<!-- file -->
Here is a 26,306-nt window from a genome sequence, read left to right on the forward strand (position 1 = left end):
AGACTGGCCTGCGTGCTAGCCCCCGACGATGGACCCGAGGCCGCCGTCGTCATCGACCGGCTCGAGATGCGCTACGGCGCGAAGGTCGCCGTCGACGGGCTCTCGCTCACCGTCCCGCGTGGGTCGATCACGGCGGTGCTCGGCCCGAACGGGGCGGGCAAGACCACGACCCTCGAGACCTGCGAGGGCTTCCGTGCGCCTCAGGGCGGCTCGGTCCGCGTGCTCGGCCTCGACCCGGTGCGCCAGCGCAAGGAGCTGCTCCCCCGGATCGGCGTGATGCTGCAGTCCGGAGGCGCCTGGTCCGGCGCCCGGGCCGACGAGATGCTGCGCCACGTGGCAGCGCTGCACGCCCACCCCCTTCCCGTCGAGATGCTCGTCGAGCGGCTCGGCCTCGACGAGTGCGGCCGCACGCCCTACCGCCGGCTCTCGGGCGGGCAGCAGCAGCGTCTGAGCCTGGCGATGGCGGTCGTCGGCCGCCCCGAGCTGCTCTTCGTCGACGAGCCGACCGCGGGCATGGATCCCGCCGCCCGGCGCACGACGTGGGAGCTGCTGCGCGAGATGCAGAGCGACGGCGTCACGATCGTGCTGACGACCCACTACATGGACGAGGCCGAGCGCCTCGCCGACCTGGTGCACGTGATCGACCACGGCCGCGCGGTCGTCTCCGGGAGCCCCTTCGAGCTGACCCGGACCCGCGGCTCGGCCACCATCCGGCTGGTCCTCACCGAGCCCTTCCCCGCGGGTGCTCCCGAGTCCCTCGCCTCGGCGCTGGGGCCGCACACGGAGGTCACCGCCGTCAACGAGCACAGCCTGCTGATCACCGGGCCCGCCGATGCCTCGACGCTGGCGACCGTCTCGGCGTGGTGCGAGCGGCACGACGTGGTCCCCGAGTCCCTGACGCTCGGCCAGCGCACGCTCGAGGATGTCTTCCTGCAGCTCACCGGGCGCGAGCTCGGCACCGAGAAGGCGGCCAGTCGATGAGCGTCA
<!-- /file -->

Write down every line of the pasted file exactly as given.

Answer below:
Here is a 26,306-nt window from a genome sequence, read left to right on the forward strand (position 1 = left end):
AGACTGGCCTGCGTGCTAGCCCCCGACGATGGACCCGAGGCCGCCGTCGTCATCGACCGGCTCGAGATGCGCTACGGCGCGAAGGTCGCCGTCGACGGGCTCTCGCTCACCGTCCCGCGTGGGTCGATCACGGCGGTGCTCGGCCCGAACGGGGCGGGCAAGACCACGACCCTCGAGACCTGCGAGGGCTTCCGTGCGCCTCAGGGCGGCTCGGTCCGCGTGCTCGGCCTCGACCCGGTGCGCCAGCGCAAGGAGCTGCTCCCCCGGATCGGCGTGATGCTGCAGTCCGGAGGCGCCTGGTCCGGCGCCCGGGCCGACGAGATGCTGCGCCACGTGGCAGCGCTGCACGCCCACCCCCTTCCCGTCGAGATGCTCGTCGAGCGGCTCGGCCTCGACGAGTGCGGCCGCACGCCCTACCGCCGGCTCTCGGGCGGGCAGCAGCAGCGTCTGAGCCTGGCGATGGCGGTCGTCGGCCGCCCCGAGCTGCTCTTCGTCGACGAGCCGACCGCGGGCATGGATCCCGCCGCCCGGCGCACGACGTGGGAGCTGCTGCGCGAGATGCAGAGCGACGGCGTCACGATCGTGCTGACGACCCACTACATGGACGAGGCCGAGCGCCTCGCCGACCTGGTGCACGTGATCGACCACGGCCGCGCGGTCGTCTCCGGGAGCCCCTTCGAGCTGACCCGGACCCGCGGCTCGGCCACCATCCGGCTGGTCCTCACCGAGCCCTTCCCCGCGGGTGCTCCCGAGTCCCTCGCCTCGGCGCTGGGGCCGCACACGGAGGTCACCGCCGTCAACGAGCACAGCCTGCTGATCACCGGGCCCGCCGATGCCTCGACGCTGGCGACCGTCTCGGCGTGGTGCGAGCGGCACGACGTGGTCCCCGAGTCCCTGACGCTCGGCCAGCGCACGCTCGAGGATGTCTTCCTGCAGCTCACCGGGCGCGAGCTCGGCACCGAGAAGGCGGCCAGTCGATGAGCGTCA